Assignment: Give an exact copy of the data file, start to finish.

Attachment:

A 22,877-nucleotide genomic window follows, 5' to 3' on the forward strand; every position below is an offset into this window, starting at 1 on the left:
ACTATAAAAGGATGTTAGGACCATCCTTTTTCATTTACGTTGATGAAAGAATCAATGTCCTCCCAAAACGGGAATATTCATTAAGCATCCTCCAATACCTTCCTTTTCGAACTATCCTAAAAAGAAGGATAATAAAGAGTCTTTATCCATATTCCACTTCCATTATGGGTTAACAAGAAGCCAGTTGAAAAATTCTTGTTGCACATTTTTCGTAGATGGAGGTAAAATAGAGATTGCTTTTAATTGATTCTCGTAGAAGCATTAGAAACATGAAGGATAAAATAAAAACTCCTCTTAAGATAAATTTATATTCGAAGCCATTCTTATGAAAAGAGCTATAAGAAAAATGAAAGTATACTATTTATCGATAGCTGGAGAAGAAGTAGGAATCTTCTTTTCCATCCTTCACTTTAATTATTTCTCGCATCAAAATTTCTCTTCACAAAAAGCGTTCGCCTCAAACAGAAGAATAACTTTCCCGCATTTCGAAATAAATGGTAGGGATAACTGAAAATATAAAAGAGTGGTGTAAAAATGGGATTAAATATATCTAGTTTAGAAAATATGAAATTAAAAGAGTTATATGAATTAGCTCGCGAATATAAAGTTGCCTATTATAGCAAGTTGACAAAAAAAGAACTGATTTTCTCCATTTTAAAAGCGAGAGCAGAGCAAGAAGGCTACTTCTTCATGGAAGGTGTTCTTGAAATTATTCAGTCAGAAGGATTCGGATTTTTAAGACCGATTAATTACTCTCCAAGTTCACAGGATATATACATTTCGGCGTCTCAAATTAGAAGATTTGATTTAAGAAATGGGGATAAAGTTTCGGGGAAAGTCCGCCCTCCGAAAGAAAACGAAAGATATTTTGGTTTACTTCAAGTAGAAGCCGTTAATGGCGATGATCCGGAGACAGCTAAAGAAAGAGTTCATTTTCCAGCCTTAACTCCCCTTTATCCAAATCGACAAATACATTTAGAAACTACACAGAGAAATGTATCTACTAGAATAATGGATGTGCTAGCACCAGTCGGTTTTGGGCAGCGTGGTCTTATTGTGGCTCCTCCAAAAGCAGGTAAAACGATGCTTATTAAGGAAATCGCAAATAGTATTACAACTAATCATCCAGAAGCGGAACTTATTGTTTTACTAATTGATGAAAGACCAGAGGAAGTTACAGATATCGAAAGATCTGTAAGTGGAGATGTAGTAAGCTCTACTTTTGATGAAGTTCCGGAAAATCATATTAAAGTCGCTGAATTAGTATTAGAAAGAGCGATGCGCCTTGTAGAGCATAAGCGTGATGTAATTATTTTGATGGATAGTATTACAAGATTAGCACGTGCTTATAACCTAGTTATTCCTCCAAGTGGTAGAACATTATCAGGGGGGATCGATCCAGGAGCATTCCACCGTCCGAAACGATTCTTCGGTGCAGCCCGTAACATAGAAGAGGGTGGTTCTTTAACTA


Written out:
A 22,877-nucleotide genomic window follows, 5' to 3' on the forward strand; every position below is an offset into this window, starting at 1 on the left:
ACTATAAAAGGATGTTAGGACCATCCTTTTTCATTTACGTTGATGAAAGAATCAATGTCCTCCCAAAACGGGAATATTCATTAAGCATCCTCCAATACCTTCCTTTTCGAACTATCCTAAAAAGAAGGATAATAAAGAGTCTTTATCCATATTCCACTTCCATTATGGGTTAACAAGAAGCCAGTTGAAAAATTCTTGTTGCACATTTTTCGTAGATGGAGGTAAAATAGAGATTGCTTTTAATTGATTCTCGTAGAAGCATTAGAAACATGAAGGATAAAATAAAAACTCCTCTTAAGATAAATTTATATTCGAAGCCATTCTTATGAAAAGAGCTATAAGAAAAATGAAAGTATACTATTTATCGATAGCTGGAGAAGAAGTAGGAATCTTCTTTTCCATCCTTCACTTTAATTATTTCTCGCATCAAAATTTCTCTTCACAAAAAGCGTTCGCCTCAAACAGAAGAATAACTTTCCCGCATTTCGAAATAAATGGTAGGGATAACTGAAAATATAAAAGAGTGGTGTAAAAATGGGATTAAATATATCTAGTTTAGAAAATATGAAATTAAAAGAGTTATATGAATTAGCTCGCGAATATAAAGTTGCCTATTATAGCAAGTTGACAAAAAAAGAACTGATTTTCTCCATTTTAAAAGCGAGAGCAGAGCAAGAAGGCTACTTCTTCATGGAAGGTGTTCTTGAAATTATTCAGTCAGAAGGATTCGGATTTTTAAGACCGATTAATTACTCTCCAAGTTCACAGGATATATACATTTCGGCGTCTCAAATTAGAAGATTTGATTTAAGAAATGGGGATAAAGTTTCGGGGAAAGTCCGCCCTCCGAAAGAAAACGAAAGATATTTTGGTTTACTTCAAGTAGAAGCCGTTAATGGCGATGATCCGGAGACAGCTAAAGAAAGAGTTCATTTTCCAGCCTTAACTCCCCTTTATCCAAATCGACAAATACATTTAGAAACTACACAGAGAAATGTATCTACTAGAATAATGGATGTGCTAGCACCAGTCGGTTTTGGGCAGCGTGGTCTTATTGTGGCTCCTCCAAAAGCAGGTAAAACGATGCTTATTAAGGAAATCGCAAATAGTATTACAACTAATCATCCAGAAGCGGAACTTATTGTTTTACTAATTGATGAAAGACCAGAGGAAGTTACAGATATCGAAAGATCTGTAAGTGGAGATGTAGTAAGCTCTACTTTTGATGAAGTTCCGGAAAATCATATTAAAGTCGCTGAATTAGTATTAGAAAGAGCGATGCGCCTTGTAGAGCATAAGCGTGATGTAATTATTTTGATGGATAGTATTACAAGATTAGCACGTGCTTATAACCTAGTTATTCCTCCAAGTGGTAGAACATTATCAGGGGGGATCGATCCAGGAGCATTCCACCGTCCGAAACGATTCTTCGGTGCAGCCCGTAACATAGAAGAGGGTGGTTCTTTAACTA